Quo vadis sparkling wine? Part III

I wanted to drink Cava and Franciacorta this week. There was some bad taste experiences with my favourit German Winzersekt. The vintners changed style with new vintages. That is why I thought it’s time to broaden my horizon.

Le Marchesine, Franciacorta, Blanc de blanc, 2010, brut and Rimarts, Reserva Especial Chardonnay, 2013, brut nature. In addition Bertha Max, Gran Reserva, 2007, brut nature.

What did I get? Champagne !!! And not even a good one.
I even double checked. My eyes are OK. The label clearly says Cava and Franciacorta. I fear it’s another case of the disease. No not Corona.

Time for my next Quo Vadis sparkling wine post. Part I and Part II are already online. I have to write down my thoughts.

The identity of a bottle of bubbly

Sparkling wine all over Europe like German Winzersekt (‘Vintners Sekt’), Spanish Cava or Italian Franciacorta claims to brings terroir to the tongue.

Each glass is presenting an estate‘s distinct blend of soil, climate and use of traditional regional varieties. Each bubbly sip infuses the senses with the taste and life of a region … OK enough of the marketing 🐮 💩. It is called Champagne-syle…

Yes, you read right. Champagne. The well-known region for sparkling wine in France. The one and only that are allowed to call their sparkling wine champagne. The other regions can’t do that because the name is protected. That’s why they call it something else. Cava. Winzersekt or Franciocarta for example.

The long way to establish a brand

As a matter of fact customers understand meanwhile that there is something else than ‘el cheapo’ fizzy plonk that costs 2,49 Euro a bottle in the discount supermarket.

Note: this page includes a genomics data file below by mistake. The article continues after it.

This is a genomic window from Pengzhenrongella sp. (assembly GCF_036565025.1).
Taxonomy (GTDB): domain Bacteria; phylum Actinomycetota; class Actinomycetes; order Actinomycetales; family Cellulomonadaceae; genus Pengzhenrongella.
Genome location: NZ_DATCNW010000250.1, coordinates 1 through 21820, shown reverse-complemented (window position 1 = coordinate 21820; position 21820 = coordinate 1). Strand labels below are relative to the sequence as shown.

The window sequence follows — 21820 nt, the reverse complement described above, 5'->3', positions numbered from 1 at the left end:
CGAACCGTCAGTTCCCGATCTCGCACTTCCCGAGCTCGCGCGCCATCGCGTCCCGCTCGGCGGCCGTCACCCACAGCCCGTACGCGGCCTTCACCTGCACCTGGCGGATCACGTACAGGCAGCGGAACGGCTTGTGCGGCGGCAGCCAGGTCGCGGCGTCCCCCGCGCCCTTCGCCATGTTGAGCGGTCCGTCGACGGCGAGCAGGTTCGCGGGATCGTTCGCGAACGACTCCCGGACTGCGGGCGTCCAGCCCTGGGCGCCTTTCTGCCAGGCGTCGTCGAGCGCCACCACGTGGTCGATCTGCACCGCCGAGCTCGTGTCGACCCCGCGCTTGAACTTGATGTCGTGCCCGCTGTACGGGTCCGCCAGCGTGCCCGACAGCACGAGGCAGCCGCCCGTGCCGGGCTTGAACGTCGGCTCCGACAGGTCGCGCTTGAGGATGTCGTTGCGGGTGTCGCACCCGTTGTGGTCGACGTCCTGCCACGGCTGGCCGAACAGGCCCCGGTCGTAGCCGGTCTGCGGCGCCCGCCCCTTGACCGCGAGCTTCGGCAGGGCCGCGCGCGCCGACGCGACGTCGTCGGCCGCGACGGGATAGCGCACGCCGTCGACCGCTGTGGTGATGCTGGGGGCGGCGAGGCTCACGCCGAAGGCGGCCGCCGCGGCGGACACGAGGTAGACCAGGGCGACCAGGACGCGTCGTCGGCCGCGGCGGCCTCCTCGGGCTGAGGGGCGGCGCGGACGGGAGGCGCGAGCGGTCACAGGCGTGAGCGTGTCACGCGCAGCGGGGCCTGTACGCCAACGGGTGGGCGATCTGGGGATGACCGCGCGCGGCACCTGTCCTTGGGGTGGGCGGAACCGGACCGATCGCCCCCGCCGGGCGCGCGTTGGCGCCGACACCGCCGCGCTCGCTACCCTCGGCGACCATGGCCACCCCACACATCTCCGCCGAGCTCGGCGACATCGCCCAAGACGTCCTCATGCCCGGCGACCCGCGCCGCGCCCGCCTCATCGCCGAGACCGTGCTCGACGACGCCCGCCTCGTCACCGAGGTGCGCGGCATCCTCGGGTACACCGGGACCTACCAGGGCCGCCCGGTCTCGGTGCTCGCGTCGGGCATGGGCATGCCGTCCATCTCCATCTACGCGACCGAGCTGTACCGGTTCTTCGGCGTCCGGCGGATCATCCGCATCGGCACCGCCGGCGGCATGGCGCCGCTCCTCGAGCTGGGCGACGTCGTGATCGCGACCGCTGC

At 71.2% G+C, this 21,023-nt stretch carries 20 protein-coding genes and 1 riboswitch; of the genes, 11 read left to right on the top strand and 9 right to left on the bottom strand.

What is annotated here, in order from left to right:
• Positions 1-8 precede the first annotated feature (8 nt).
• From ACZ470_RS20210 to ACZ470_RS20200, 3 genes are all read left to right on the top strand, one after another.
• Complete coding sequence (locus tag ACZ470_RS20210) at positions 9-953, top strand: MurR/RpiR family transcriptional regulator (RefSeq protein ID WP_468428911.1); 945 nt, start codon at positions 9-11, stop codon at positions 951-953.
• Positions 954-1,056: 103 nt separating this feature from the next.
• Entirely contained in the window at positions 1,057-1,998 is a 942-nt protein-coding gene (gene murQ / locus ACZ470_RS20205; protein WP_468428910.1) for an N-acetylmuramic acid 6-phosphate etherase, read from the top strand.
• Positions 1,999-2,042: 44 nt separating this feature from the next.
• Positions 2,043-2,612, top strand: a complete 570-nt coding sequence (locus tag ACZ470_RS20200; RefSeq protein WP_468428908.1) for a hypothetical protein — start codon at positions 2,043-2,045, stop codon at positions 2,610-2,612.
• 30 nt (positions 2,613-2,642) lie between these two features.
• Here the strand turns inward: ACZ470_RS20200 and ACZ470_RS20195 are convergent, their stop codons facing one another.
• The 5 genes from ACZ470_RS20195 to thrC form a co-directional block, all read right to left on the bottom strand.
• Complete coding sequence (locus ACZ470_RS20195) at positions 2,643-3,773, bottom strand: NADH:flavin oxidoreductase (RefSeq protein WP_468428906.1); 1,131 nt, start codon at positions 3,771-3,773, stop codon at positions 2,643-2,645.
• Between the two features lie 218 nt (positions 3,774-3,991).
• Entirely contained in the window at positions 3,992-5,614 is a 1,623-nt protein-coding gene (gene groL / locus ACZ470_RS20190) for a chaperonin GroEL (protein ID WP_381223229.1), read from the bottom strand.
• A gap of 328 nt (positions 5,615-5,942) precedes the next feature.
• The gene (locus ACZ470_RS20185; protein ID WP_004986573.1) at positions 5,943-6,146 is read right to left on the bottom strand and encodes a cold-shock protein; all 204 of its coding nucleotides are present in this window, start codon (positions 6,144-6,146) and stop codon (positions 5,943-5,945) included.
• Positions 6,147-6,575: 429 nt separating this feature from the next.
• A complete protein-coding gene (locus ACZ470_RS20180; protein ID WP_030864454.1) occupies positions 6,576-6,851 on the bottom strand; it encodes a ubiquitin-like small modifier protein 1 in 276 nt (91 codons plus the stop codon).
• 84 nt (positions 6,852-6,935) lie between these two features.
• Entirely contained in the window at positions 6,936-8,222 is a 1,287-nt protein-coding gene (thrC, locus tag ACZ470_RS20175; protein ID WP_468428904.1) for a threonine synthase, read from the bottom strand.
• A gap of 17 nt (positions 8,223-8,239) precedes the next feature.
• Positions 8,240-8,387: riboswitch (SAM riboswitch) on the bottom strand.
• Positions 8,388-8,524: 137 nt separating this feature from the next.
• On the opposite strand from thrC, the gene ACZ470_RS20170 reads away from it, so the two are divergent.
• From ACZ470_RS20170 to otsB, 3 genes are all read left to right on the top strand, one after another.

Basically it’s not the champagne’s fault that the other regions can’t promote their sparkling wine to make it something special. I know it costs a lot of time and money to built a brand. The small vintners outside the champagne region often don’t have the money for promotion.

Champagne has the reputation, the sales force and the money to get it distributed into the last corner of the world.

German Winzersekt (‘Vintners Sekt’)

Let’s have a look at German Winzersekt, for example. It is in its baby shoes to be established as an international brand. Protection as a brand was in 2009, compared to Champagne in 1936.

Important to realize is that the triumphal march of Champage started much earlier than 1936. Somewhere in the 17th century. The champagne houses had a long time to built their reputation. The other regions have a long way to go.

I’m not talking of quality. It’s about awareness and understanding sparkling wines. Winzersekt beats champagne in blind tastings. That is a fact.

But wait Sekt? That does not sound very sexy and translated into English it means cult. Not a good start for sales. Than it’s a 2010 vintage. Uh, poooh, 10 year old bubbles. That can’t be good.

I understand it takes effort to explain the customer that they are not old, but freshly disgorged. On the other hand what’s the reason to make vintage sparkling wine? It takes a lot of time and effort. Afterwards it’s hidden because the customers don’t understand it immediately. Where is the logic? If you are proud of a product, you fight for it.

The easy way

I know explaining is tedious and troublesome. It’s easier to explain the customers the sparkling wines are champagne-style. That saves time and everybody understands it.

As a result the taste of a region, its own identity gets lost over time. The goal is to make champagne. That makes it easier to get a piece of the cake. That is a pity I think.

Where is the love?

I know vintners can’t live from me, even if I drink plenty of bubbles. Anyhow I value what is in my glass. If I want to drink champagne, I buy champagne.

I don’t think I’m alone out there. It’s just not enough people to make it going round.
Any non-champagne sparkler is not worth less because it doesn’t have the champagne label and reputation.

You have to explain, charm, and instill trust into your product. Make the people taste the bubbles. And don’t be “afraid” of the reaction. It took hundred of years for champagne to get its reputation. Surely it doesn’t happen overnight with non-champagne sparklers.

And maybe start in front of your doorstep. No need to go international if the own country doesn’t understand the product.

As I have said please don’t take the easy way, dear vintners. And I will ask again quo vadis sparkling wine? Do you really wanna put your effort in a copycat of champagne?

I will continue to hunt fine non-champagne style bottles and promote them to my friends. I want them to be aware that it mustn’t always be champagne.

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